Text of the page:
• Brainwashed: The power of the Possession card.
  • Bribing Your Way to Victory: Averted by the way the game is set up— everyone has access to identical resources from the beginning. There are some cards that invoke this with their effects, however.
    • The current online version uses a subscription model, costing around $4/month for full access to every expansion.
      • The previous online implementation, however, did this for everything from buying expansions to changing your starting hand in Adventure Mode.
  • Boring, but Practical: Cards from the base game tend to be much simpler than those from the expansions, but have more direct effects.
    • For a more specific example, the basic treasures. +Coins with no additional effect sounds boring, but you can't do much without them.
    • 'Big Money' strategies are based around buying just silver, gold, and provinces whenever possible, with maybe an action card or two early and a couple of duchies late if you're feeling fancy. Usually dull to play, but since treasure cards are never dead draws, very consistent, and often difficult for new players to beat.
    • 'Rush' strategies tend to be very monotonous but effective, aiming for a quick three-pile ending before anyone can build up their deck. The Ur-Example is Workshop-Gardens. Buy or gain a bunch of Workshops, and use them to drain the piles of Gardens, Workshops, and then a third $4-or-less pile (oftentimes Estates). The Workshop and Gardens are interchangeable with other gainers (Ironworks note  and especially Groom note  are actually much better) and cheap Victory cards, respectively.
  • Curse: Each Curse card in your deck at the end of the game costs you 1 victory point. Technically, every game has Curse cards available, but they generally don't come into play unless some other card lets players inflict them on their opponents.
  • Defend Command: The Moat, which lets the player protect themselves from attacks. It's not useless if the player doesn't get attacked, either— it has a weak secondary effect of allowing the player to draw two cards.
  • Difficult, but Awesome: 'Engine' decks are the strongest deck archetype, but they also take the most skill to play. They involve making a carefully balanced deck that ideally draws and plays every card in the deck. Engines start off slowly, but in the late game, they will usually gain multiple Victory cards per turn. In extreme cases, a "Megaturn" engine will gain all its victory points in a single, game-ending turn note . It is however, easy to mess up when constructing an Engine, and a badly constructed one will easily be beaten by a Big Money deck.
  • Discard and Draw: Cellar. Warehouse is "Draw then Discard." Some cards such as Hunting Lodge and Scholar will (optionally) have the player discard their entire hand in order to draw a large number of cards. Collectively, cards of this trope are known as "sifters" in Dominion.
  • Evolving Attack: Certain cards replace themselves with a better card when certain conditions are met.
  • Expansion Pack: Each with a different theme.
  • Extra Turn: Several variations— Tactician, Possession, Outpost, and Mission each give you one in different ways. See the trope page.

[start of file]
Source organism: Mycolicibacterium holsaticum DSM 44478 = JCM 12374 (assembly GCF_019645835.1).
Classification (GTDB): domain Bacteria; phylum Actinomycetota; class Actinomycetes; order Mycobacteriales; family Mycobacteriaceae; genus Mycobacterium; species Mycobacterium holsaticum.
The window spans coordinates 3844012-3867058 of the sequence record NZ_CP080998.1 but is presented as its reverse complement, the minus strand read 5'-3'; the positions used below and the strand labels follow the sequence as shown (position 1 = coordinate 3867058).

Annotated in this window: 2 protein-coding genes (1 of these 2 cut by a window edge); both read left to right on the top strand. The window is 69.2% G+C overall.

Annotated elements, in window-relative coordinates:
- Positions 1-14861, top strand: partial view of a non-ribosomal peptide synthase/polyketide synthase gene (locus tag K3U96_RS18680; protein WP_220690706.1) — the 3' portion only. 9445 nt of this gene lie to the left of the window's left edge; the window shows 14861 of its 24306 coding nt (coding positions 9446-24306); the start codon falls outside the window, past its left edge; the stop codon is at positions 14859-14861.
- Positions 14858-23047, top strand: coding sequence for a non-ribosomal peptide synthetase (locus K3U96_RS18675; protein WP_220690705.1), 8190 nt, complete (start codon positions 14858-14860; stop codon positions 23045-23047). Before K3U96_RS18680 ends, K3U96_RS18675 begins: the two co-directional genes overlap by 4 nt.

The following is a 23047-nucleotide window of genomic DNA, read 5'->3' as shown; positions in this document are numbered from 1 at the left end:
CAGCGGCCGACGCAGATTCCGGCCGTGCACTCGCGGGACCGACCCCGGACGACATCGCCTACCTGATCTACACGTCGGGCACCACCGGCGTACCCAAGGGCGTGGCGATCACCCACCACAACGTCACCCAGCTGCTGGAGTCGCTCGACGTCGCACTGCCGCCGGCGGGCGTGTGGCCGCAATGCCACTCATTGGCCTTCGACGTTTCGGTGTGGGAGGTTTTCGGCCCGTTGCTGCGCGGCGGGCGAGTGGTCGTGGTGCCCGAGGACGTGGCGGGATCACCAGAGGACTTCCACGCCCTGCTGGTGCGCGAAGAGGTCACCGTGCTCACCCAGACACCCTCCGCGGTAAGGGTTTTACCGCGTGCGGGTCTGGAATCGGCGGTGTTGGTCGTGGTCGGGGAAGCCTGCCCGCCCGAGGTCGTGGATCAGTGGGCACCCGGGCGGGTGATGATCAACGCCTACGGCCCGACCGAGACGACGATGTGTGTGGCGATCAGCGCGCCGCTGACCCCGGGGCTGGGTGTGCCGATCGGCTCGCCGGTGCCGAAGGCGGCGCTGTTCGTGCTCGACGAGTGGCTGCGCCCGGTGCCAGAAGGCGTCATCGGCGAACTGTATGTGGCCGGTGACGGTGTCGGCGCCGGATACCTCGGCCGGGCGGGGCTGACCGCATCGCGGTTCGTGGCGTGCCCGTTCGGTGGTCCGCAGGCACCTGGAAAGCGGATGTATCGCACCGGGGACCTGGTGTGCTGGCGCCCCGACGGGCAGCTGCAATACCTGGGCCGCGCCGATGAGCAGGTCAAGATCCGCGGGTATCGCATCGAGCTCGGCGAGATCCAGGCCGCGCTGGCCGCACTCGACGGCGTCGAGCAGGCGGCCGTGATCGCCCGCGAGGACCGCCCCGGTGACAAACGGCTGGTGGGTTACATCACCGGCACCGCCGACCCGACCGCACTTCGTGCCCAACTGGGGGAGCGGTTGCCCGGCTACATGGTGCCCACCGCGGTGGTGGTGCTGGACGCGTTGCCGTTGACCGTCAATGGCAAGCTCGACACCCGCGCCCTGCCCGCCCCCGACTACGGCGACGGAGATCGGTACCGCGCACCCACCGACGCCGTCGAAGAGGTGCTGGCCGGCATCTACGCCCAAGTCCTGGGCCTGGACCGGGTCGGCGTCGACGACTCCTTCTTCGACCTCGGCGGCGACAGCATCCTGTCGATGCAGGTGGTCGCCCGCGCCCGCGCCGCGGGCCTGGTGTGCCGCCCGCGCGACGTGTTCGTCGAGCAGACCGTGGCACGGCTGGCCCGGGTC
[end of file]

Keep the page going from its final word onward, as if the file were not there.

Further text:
• Flavor Text: The rulebook for each expansion begins with a brief drily humorous description of the realm's current situation, fitting the expansion's theme. For example, the "Intrigue" rulebook begins:
    Something's afoot. The steward smiles at you like he has a secret, or like he thinks you have a secret, or like you think he thinks you have a secret.
  • Genre Launch: Of "Deckbuilding Games"— certainly there are many elements of other games in its mechanics, but the specific way Dominion turned the act of deckbuilding into a gameplay focus quickly popularized the genre.
  • Jack-of-All-Trades: The Jack of all Trades card, of course— a mid-cost card that gives you numerous small benefits when played.
  • Magikarp Power: The Traveler cards from Adventures; initially, they are cheap cards with lackluster effects. Each time you use them, they can become a different, better card at the end of the turn. If you manage to do this four times, they become very powerful.
  • Manipulating the Opponent's Deck: Most attacks do this, by (for example) making other players gain a Curse, discard cards from their hands, put cards back on top of their decks, or even trash cards.
  • Master of None: The Market card. It gives the player +1 to everything— an extra card, an extra coin, an extra action, and an extra buy. Making full use of all of these is difficult, but at the same time the card is never fully useless.
  • Meta Game: Debatable. Because a large point is that the cards vary for each game, strategies tend to fall into general categories, rather than specific moves.
    • This article argues that there are five such broad categories, although it does admit that there is a lot of overlap between them.
  • Money Multiplier: The Fortune cardnote  from Empires will double the current amount of money a player has, the first time it is played in a turn.
    • To a lesser extent, the now-defunct Coppersmith card makes Coppers worth an extra $1 apiecenote .
  • Not the Intended Use:
    • At first glance, cards such as Chapel that can trash other cards (removing them from the game entirely) look like they were made for getting rid of Curses, but players soon realize that trashing can be used to prune their decks of their rather weak starting cards.
    • A meta example is the blank cards the game comes with. They literally had no intended use, they were just included since they get printed anyway. Fans realized they could be used to mark blank piles well, and could be used to work custom cards into the game.